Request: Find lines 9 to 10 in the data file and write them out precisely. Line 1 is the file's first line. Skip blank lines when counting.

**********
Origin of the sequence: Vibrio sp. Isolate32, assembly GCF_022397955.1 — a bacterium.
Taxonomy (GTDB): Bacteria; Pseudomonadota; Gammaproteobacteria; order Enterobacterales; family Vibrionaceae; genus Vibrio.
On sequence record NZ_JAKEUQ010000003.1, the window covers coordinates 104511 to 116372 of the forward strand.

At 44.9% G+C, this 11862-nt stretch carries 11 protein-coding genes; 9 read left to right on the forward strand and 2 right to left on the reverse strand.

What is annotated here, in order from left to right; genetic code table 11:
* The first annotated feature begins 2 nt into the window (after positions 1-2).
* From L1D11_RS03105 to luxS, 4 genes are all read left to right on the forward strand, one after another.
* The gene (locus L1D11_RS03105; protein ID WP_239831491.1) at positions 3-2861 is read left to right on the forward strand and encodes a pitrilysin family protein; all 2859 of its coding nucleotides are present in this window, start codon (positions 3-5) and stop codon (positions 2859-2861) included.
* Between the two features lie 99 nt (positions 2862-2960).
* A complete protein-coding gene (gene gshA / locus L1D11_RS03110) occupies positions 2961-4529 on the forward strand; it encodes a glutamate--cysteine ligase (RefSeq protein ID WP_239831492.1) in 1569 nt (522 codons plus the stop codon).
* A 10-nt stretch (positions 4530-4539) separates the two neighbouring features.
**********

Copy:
* Between the two features lie 99 nt (positions 2862-2960).
* A complete protein-coding gene (gene gshA / locus L1D11_RS03110) occupies positions 2961-4529 on the forward strand; it encodes a glutamate--cysteine ligase (RefSeq protein ID WP_239831492.1) in 1569 nt (522 codons plus the stop codon).